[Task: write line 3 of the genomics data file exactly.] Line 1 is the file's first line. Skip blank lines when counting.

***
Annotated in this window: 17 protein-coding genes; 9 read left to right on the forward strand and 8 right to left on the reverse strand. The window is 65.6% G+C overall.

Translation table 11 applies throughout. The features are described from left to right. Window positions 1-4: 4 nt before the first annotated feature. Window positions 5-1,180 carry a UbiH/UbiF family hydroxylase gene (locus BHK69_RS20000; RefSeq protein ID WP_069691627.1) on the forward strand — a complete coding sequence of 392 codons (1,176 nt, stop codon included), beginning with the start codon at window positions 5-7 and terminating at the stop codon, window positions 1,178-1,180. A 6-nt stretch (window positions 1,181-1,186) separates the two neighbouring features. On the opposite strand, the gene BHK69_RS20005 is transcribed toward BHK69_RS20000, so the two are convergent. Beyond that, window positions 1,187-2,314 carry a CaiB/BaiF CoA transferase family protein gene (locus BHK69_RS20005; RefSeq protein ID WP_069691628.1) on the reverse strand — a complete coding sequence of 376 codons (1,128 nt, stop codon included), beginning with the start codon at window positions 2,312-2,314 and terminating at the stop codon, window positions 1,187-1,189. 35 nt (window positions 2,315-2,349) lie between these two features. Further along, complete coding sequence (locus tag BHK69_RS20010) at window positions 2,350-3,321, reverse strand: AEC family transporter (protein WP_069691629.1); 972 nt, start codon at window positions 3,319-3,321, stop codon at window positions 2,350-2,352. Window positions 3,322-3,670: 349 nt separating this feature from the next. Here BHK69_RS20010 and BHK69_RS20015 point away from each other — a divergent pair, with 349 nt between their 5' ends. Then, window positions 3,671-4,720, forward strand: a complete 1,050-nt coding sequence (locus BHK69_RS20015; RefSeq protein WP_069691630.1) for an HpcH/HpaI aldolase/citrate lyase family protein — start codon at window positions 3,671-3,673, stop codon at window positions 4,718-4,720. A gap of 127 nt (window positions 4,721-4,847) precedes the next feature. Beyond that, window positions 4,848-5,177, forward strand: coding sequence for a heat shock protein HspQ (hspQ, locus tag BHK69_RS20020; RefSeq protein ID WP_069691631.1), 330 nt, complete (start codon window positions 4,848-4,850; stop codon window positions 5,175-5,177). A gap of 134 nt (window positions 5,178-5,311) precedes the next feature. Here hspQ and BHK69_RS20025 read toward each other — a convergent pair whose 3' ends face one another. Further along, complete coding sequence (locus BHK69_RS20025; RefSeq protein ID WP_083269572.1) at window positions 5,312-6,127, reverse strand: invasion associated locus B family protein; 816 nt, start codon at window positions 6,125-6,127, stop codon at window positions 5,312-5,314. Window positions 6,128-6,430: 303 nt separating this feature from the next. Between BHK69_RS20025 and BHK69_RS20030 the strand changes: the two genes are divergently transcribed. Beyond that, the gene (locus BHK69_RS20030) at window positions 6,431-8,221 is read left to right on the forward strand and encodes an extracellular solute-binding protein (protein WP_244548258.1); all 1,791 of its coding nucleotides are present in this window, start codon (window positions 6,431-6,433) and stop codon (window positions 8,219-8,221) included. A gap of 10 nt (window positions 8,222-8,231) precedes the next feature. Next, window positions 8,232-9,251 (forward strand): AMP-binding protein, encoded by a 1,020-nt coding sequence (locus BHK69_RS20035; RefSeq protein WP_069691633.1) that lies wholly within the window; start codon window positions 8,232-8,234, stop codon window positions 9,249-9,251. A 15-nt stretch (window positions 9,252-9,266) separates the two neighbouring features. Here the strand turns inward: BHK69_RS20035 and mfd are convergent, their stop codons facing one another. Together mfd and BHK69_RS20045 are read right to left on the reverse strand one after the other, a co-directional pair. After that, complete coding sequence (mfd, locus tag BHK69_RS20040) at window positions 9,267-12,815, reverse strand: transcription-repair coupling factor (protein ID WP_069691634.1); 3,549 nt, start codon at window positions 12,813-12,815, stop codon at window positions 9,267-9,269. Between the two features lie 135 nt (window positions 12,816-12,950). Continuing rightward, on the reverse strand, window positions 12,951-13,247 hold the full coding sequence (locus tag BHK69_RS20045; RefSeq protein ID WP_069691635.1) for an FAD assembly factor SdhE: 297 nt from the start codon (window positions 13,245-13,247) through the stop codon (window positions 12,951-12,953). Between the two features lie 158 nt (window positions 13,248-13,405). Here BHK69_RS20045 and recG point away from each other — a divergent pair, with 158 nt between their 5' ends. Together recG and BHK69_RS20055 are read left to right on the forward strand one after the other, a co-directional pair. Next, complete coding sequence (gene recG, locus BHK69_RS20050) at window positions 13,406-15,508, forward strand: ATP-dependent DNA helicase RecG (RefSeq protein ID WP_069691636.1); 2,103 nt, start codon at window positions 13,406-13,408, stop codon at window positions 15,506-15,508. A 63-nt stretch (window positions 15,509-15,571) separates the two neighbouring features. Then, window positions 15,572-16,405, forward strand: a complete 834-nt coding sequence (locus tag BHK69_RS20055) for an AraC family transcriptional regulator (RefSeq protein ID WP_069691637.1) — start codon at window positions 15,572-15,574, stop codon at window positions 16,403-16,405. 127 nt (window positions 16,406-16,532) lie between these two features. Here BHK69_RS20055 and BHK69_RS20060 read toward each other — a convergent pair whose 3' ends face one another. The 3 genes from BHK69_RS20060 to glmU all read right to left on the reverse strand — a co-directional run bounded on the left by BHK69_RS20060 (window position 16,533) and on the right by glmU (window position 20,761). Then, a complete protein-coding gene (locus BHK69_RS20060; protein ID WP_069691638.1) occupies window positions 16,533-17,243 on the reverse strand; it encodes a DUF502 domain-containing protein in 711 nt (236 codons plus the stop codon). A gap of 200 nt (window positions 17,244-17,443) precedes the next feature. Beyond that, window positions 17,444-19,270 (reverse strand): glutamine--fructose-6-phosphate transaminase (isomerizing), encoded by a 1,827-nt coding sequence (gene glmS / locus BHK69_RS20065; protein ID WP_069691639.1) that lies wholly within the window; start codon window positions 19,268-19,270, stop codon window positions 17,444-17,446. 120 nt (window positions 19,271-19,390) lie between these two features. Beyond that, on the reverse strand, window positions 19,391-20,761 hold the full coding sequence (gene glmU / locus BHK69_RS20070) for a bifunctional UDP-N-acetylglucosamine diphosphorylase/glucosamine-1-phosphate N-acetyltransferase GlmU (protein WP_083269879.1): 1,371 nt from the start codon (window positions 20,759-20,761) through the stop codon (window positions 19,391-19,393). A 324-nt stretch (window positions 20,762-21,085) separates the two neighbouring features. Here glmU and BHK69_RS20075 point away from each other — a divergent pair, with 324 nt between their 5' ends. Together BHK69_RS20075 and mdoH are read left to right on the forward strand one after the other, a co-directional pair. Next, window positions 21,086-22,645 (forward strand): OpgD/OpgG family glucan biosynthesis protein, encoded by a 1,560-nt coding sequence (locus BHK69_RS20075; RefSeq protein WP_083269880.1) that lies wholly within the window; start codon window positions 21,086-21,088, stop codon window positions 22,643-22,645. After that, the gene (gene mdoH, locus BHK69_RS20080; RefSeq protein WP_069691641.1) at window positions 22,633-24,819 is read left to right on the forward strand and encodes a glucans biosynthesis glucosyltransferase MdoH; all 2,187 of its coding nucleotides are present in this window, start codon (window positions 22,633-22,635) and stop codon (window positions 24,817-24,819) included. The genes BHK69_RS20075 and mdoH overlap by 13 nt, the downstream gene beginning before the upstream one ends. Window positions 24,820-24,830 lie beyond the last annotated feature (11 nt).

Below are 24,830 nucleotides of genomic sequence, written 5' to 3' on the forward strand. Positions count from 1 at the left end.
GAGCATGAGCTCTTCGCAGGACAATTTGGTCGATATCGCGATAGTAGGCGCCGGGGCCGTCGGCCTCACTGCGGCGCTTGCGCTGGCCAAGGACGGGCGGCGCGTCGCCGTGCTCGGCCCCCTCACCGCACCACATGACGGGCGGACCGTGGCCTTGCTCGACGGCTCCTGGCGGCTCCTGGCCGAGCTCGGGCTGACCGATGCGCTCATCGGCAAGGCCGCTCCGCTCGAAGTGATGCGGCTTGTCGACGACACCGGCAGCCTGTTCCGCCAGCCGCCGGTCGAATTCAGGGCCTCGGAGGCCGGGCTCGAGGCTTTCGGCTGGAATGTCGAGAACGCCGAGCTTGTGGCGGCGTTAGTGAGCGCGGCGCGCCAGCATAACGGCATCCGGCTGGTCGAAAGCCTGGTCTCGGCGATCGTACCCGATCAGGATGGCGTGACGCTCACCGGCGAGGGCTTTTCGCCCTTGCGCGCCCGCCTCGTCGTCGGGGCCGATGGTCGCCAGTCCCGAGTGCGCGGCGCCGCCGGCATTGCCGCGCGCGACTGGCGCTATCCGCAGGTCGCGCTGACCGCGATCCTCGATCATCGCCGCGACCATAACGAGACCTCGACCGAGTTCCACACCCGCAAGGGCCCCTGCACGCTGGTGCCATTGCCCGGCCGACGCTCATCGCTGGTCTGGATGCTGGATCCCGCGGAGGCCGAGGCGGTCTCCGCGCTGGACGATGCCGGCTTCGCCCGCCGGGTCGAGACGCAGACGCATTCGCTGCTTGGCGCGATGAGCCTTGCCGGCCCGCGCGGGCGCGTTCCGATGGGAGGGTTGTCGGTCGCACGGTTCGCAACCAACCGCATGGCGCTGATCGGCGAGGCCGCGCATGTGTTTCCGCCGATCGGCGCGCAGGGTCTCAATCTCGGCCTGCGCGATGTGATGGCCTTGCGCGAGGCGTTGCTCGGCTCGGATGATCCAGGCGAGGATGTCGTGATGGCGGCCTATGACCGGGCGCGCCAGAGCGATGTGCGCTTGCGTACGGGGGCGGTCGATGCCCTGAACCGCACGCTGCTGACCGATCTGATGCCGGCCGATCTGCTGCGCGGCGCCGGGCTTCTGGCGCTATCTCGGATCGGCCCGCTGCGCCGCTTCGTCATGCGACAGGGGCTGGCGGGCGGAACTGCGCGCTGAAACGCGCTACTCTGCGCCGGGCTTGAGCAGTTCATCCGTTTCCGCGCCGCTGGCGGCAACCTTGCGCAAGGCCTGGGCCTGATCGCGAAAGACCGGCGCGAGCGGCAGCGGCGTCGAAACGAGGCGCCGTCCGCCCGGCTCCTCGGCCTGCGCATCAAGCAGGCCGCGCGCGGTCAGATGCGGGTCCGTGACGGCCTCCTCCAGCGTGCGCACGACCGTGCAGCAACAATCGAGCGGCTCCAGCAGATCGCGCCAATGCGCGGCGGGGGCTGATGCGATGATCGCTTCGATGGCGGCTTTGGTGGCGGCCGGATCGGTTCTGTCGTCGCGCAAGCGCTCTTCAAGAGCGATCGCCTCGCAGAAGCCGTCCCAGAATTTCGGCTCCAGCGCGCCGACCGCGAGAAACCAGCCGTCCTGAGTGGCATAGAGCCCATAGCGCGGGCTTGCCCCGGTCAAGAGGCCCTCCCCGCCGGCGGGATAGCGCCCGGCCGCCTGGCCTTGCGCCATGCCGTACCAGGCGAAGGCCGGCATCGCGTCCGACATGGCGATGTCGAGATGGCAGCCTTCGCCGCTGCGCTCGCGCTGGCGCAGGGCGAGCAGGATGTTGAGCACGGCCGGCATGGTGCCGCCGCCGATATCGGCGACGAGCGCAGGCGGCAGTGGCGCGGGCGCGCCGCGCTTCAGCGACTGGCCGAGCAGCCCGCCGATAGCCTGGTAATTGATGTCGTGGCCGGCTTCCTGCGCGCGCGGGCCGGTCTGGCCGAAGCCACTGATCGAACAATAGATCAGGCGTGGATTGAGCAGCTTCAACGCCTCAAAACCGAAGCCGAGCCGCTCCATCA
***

Below are 24,830 nucleotides of genomic sequence, written 5' to 3' on the forward strand. Positions count from 1 at the left end.